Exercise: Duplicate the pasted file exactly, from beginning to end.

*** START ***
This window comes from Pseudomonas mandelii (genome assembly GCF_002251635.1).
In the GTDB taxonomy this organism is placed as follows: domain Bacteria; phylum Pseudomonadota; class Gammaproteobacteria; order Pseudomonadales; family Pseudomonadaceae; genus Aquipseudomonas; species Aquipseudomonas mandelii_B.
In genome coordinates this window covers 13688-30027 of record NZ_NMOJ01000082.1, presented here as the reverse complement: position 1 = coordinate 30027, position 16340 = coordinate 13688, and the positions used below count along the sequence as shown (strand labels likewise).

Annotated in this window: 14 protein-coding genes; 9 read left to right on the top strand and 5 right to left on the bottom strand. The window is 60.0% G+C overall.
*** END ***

This window comes from Pseudomonas mandelii (genome assembly GCF_002251635.1).
In the GTDB taxonomy this organism is placed as follows: domain Bacteria; phylum Pseudomonadota; class Gammaproteobacteria; order Pseudomonadales; family Pseudomonadaceae; genus Aquipseudomonas; species Aquipseudomonas mandelii_B.
In genome coordinates this window covers 13688-30027 of record NZ_NMOJ01000082.1, presented here as the reverse complement: position 1 = coordinate 30027, position 16340 = coordinate 13688, and the positions used below count along the sequence as shown (strand labels likewise).

Annotated in this window: 14 protein-coding genes; 9 read left to right on the top strand and 5 right to left on the bottom strand. The window is 60.0% G+C overall.